Nov. 28, 2015
You are ignoring the author of this comment. Click to temporarily show the comment.
I voted 4 for three reasons

1. 2NT gives the opponents two cue bids.
2. The opponents will strive to bid game over 4. In turn, this will make it difficult to sensibly investigate slam.
3. Swans play best in the long suit. Same applies with an 8-5


Nov. 24, 2015
You are ignoring the author of this comment. Click to temporarily show the comment.
I would hope that everyone would agree with the following statement: It is more likely that an objectively weaker team will win a comparatively short 7 board match than a long 128 board match.

Joel's original statement was poorly worded, however, I suspect that he is alluding to something similar.



Nov. 23, 2015
You are ignoring the author of this comment. Click to temporarily show the comment.
Roy Welland wrote:

> Is it possible there is another reason the witness might feel
> compelled to testify?

I can not help but believe that someone in Mr Welland's position is well aware that “expert witnesses” are typically paid for their services.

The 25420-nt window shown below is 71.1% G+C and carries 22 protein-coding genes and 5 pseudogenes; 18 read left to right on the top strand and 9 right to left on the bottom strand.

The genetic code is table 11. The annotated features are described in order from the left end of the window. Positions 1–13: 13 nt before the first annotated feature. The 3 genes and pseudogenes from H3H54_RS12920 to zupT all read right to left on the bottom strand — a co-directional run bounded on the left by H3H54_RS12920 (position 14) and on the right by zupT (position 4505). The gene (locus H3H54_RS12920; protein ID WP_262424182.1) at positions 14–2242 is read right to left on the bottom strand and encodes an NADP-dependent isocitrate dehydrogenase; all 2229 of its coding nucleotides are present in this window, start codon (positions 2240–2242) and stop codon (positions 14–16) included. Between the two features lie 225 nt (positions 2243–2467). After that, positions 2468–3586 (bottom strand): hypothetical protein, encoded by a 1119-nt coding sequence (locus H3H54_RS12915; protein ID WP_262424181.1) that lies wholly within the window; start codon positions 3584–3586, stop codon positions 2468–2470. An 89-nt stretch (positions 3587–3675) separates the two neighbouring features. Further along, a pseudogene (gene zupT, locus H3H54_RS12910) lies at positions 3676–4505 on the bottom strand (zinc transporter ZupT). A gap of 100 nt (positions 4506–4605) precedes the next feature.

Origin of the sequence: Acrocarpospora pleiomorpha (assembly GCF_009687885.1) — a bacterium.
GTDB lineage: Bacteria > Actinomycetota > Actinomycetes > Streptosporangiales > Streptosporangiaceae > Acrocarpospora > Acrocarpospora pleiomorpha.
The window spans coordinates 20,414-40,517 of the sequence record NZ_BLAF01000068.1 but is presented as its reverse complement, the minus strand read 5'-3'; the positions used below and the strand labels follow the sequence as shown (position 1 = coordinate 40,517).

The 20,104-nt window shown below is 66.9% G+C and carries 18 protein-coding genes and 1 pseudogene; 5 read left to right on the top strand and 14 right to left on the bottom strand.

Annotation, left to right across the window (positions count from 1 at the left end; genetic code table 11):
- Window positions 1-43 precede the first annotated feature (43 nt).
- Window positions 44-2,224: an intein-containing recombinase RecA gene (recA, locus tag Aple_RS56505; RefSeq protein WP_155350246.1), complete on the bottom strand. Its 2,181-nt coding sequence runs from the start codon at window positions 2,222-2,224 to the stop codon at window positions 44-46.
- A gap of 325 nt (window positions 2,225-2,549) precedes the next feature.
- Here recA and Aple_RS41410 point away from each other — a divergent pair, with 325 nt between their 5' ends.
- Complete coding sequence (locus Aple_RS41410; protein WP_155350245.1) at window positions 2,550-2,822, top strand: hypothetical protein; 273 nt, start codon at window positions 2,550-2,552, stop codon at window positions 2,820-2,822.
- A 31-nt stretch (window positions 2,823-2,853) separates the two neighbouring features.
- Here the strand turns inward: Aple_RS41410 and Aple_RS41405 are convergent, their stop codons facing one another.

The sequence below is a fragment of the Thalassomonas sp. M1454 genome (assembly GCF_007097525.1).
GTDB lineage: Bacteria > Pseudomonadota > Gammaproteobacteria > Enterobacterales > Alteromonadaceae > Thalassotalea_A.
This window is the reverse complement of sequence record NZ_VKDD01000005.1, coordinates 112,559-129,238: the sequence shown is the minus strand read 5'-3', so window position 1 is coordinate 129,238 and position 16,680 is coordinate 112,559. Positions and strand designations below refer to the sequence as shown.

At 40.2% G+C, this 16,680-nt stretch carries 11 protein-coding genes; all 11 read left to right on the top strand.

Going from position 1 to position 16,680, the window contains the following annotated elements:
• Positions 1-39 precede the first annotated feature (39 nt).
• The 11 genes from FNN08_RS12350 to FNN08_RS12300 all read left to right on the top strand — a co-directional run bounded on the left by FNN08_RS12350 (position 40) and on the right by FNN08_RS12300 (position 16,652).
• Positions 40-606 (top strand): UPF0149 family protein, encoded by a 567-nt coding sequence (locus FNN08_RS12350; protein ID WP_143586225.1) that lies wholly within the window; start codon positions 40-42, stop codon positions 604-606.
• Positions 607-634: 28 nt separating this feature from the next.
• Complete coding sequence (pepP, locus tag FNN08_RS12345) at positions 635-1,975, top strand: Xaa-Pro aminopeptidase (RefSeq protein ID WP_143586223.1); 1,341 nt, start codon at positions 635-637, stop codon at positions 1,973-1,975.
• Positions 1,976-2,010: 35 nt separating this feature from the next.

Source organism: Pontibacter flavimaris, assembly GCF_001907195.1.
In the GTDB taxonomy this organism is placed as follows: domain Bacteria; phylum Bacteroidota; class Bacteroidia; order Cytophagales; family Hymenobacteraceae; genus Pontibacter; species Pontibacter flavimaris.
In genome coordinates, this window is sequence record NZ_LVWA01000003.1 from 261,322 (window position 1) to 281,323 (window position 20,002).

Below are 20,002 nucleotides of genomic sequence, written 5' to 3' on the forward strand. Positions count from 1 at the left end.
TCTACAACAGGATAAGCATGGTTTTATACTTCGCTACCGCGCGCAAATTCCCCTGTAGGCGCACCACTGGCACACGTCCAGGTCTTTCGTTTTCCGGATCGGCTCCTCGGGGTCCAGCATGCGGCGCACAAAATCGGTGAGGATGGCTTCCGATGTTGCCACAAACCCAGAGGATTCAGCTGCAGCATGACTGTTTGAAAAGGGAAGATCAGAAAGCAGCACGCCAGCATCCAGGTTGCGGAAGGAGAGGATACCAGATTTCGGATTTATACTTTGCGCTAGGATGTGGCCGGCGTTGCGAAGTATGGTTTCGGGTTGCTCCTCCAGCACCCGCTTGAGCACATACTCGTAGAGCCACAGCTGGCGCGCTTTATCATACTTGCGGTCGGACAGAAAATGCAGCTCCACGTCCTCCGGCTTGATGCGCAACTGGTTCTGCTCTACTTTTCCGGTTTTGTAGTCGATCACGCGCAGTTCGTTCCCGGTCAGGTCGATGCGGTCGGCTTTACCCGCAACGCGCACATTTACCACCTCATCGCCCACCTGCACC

Equally significant, there are many people who believe that people who are accused of crimes deserve competent representation.

Personally, I suspect that Welland is insinuating the the former while discounting the possibility of the later. (Otherwise, I don't see any point to the post)
Nov. 20, 2015
You are ignoring the author of this comment. Click to temporarily show the comment.
> Richard, as I said before, YOU are the one who uses the
> WATERCOOLER site more than any other person here,
> discussing various topics and with seeming enjoyment. Since
> you do this , why are you adverse to having a “watercooler”
> section here? It is really inexplicable to me.

Bridge is a game that I play for fun.

Issues like politics, religion, and climate change are issues that people (including myself) take extremely seriously.

In my experience, discussions on these topics seldom leads to improved mutual understanding and empathy. Rather, it divides people into mutually antagonistic camps and this antipathy spills over into all sorts of other issues.

There are cases in which politics can not help but bleed into bridge discussions. (Consider the discussions around Israel's withdraw from Bali or the incident in Shanghai a few years back). Watching how those discussions played out makes me even more firmly convinced that more broad based discussions of these sorts of topics is a bad choice.

Nov. 18, 2015
You are ignoring the author of this comment. Click to temporarily show the comment.
@Michal: Wish I could upvote this several more times. (I am been spending the last week trying to convince people in my org that the median is a more useful summary statistics for data with large outliers)
Nov. 17, 2015
.

Bottom Home Top